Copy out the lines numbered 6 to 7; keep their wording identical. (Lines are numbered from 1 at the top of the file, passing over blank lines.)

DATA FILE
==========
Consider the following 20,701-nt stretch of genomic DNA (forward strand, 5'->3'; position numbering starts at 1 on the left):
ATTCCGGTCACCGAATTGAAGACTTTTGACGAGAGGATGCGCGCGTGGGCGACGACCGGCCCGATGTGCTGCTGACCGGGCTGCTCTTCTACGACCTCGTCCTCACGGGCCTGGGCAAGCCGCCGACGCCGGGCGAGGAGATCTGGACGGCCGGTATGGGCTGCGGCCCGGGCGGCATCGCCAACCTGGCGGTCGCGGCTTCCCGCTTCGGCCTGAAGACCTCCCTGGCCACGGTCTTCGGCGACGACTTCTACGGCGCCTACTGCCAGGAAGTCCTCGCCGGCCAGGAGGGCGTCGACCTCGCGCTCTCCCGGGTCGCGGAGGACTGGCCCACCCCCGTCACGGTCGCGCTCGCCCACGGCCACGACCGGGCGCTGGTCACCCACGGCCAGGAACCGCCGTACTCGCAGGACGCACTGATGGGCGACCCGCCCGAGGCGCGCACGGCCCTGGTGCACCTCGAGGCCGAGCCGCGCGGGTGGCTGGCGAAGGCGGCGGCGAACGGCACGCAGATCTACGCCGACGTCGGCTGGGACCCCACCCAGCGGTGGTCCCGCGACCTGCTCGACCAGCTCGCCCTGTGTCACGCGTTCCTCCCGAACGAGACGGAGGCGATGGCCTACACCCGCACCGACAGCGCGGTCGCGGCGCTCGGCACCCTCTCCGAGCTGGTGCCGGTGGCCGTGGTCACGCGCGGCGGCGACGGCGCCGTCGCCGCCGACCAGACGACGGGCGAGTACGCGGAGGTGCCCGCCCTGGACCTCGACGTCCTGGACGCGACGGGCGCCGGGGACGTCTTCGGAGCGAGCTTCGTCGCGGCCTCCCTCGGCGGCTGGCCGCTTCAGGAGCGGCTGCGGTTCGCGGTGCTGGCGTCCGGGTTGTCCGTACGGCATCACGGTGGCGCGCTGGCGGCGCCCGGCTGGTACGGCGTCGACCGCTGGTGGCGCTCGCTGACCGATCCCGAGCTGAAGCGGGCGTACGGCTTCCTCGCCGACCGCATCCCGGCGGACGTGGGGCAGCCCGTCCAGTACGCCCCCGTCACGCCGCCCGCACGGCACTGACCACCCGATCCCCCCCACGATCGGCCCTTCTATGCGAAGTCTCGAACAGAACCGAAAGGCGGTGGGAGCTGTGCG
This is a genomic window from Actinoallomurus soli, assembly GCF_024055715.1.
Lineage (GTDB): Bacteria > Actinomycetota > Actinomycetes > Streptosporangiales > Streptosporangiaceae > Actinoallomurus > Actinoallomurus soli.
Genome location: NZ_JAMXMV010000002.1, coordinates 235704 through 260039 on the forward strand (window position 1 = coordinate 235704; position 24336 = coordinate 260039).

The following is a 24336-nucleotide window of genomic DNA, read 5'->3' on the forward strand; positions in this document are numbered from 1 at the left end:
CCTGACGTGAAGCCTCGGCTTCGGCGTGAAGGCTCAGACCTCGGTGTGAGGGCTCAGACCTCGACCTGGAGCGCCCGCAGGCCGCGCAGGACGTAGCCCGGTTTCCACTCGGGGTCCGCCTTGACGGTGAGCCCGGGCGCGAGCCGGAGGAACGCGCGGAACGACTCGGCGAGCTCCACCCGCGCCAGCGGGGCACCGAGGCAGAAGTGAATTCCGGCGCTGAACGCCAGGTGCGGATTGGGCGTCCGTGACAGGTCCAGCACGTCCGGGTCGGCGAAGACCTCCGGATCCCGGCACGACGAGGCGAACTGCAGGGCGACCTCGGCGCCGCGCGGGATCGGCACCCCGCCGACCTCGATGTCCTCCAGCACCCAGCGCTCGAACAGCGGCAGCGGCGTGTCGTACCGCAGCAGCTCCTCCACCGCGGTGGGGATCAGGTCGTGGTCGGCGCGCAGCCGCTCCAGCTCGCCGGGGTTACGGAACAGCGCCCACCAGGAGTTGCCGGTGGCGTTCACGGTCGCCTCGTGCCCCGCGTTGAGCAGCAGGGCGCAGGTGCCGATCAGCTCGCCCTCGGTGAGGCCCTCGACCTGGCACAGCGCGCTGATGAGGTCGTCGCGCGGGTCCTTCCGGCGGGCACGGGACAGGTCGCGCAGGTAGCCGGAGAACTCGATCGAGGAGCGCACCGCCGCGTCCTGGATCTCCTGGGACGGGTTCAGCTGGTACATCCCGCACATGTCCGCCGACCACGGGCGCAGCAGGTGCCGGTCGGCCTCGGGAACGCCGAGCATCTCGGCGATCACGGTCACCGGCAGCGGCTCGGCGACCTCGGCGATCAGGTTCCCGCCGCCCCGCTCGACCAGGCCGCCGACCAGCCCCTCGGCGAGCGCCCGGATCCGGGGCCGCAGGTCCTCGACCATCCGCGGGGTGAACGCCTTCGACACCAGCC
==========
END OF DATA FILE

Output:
The following is a 24336-nucleotide window of genomic DNA, read 5'->3' on the forward strand; positions in this document are numbered from 1 at the left end:
CCTGACGTGAAGCCTCGGCTTCGGCGTGAAGGCTCAGACCTCGGTGTGAGGGCTCAGACCTCGACCTGGAGCGCCCGCAGGCCGCGCAGGACGTAGCCCGGTTTCCACTCGGGGTCCGCCTTGACGGTGAGCCCGGGCGCGAGCCGGAGGAACGCGCGGAACGACTCGGCGAGCTCCACCCGCGCCAGCGGGGCACCGAGGCAGAAGTGAATTCCGGCGCTGAACGCCAGGTGCGGATTGGGCGTCCGTGACAGGTCCAGCACGTCCGGGTCGGCGAAGACCTCCGGATCCCGGCACGACGAGGCGAACTGCAGGGCGACCTCGGCGCCGCGCGGGATCGGCACCCCGCCGACCTCGATGTCCTCCAGCACCCAGCGCTCGAACAGCGGCAGCGGCGTGTCGTACCGCAGCAGCTCCTCCACCGCGGTGGGGATCAGGTCGTGGTCGGCGCGCAGCCGCTCCAGCTCGCCGGGGTTACGGAACAGCGCCCACCAGGAGTTGCCGGTGGCGTTCACGGTCGCCTCGTGCCCCGCGTTGAGCAGCAGGGCGCAGGTGCCGATCAGCTCGCCCTCGGTGAGGCCCTCGACCTGGCACAGCGCGCTGATGAGGTCGTCGCGCGGGTCCTTCCGGCGGGCACGGGACAGGTCGCGCAGGTAGCCGGAGAACTCGATCGAGGAGCGCACCGCCGCGTCCTGGATCTCCTGGGACGGGTTCAGCTGGTACATCCCGCACATGTCCGCCGACCACGGGCGCAGCAGGTGCCGGTCGGCCTCGGGAACGCCGAGCATCTCGGCGATCACGGTCACCGGCAGCGGCTCGGCGACCTCGGCGATCAGGTTCCCGCCGCCCCGCTCGACCAGGCCGCCGACCAGCCCCTCGGCGAGCGCCCGGATCCGGGGCCGCAGGTCCTCGACCATCCGCGGGGTGAACGCCTTCGACACCAGCC